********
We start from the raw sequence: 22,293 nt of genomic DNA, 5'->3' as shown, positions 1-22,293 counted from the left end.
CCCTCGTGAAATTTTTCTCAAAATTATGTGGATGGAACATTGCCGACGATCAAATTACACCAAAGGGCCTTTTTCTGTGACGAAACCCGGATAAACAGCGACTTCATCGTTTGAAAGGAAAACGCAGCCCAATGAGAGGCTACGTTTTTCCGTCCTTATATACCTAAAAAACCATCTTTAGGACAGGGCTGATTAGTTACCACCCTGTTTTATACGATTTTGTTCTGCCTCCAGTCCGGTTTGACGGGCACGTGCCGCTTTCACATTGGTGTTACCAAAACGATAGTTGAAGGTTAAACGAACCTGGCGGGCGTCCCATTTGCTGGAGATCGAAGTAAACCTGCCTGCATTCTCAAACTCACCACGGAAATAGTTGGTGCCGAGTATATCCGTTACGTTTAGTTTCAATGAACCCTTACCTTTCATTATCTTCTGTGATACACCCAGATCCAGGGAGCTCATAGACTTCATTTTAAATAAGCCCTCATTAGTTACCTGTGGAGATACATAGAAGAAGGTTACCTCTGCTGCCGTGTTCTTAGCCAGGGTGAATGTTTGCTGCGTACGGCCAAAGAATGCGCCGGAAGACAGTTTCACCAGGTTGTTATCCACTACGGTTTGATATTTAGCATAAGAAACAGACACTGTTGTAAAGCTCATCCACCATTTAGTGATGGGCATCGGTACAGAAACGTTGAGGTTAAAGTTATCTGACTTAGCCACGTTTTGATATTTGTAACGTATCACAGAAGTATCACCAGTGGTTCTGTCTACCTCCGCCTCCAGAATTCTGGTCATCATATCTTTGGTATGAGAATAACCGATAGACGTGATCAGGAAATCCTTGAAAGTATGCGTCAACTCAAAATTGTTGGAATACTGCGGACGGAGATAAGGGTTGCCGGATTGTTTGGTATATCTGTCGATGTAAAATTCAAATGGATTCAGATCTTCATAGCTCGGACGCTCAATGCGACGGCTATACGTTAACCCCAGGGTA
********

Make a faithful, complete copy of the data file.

We start from the raw sequence: 22,293 nt of genomic DNA, 5'->3' as shown, positions 1-22,293 counted from the left end.
CCCTCGTGAAATTTTTCTCAAAATTATGTGGATGGAACATTGCCGACGATCAAATTACACCAAAGGGCCTTTTTCTGTGACGAAACCCGGATAAACAGCGACTTCATCGTTTGAAAGGAAAACGCAGCCCAATGAGAGGCTACGTTTTTCCGTCCTTATATACCTAAAAAACCATCTTTAGGACAGGGCTGATTAGTTACCACCCTGTTTTATACGATTTTGTTCTGCCTCCAGTCCGGTTTGACGGGCACGTGCCGCTTTCACATTGGTGTTACCAAAACGATAGTTGAAGGTTAAACGAACCTGGCGGGCGTCCCATTTGCTGGAGATCGAAGTAAACCTGCCTGCATTCTCAAACTCACCACGGAAATAGTTGGTGCCGAGTATATCCGTTACGTTTAGTTTCAATGAACCCTTACCTTTCATTATCTTCTGTGATACACCCAGATCCAGGGAGCTCATAGACTTCATTTTAAATAAGCCCTCATTAGTTACCTGTGGAGATACATAGAAGAAGGTTACCTCTGCTGCCGTGTTCTTAGCCAGGGTGAATGTTTGCTGCGTACGGCCAAAGAATGCGCCGGAAGACAGTTTCACCAGGTTGTTATCCACTACGGTTTGATATTTAGCATAAGAAACAGACACTGTTGTAAAGCTCATCCACCATTTAGTGATGGGCATCGGTACAGAAACGTTGAGGTTAAAGTTATCTGACTTAGCCACGTTTTGATATTTGTAACGTATCACAGAAGTATCACCAGTGGTTCTGTCTACCTCCGCCTCCAGAATTCTGGTCATCATATCTTTGGTATGAGAATAACCGATAGACGTGATCAGGAAATCCTTGAAAGTATGCGTCAACTCAAAATTGTTGGAATACTGCGGACGGAGATAAGGGTTGCCGGATTGTTTGGTATATCTGTCGATGTAAAATTCAAATGGATTCAGATCTTCATAGCTCGGACGCTCAATGCGACGGCTATACGTTAACCCCAGGGTA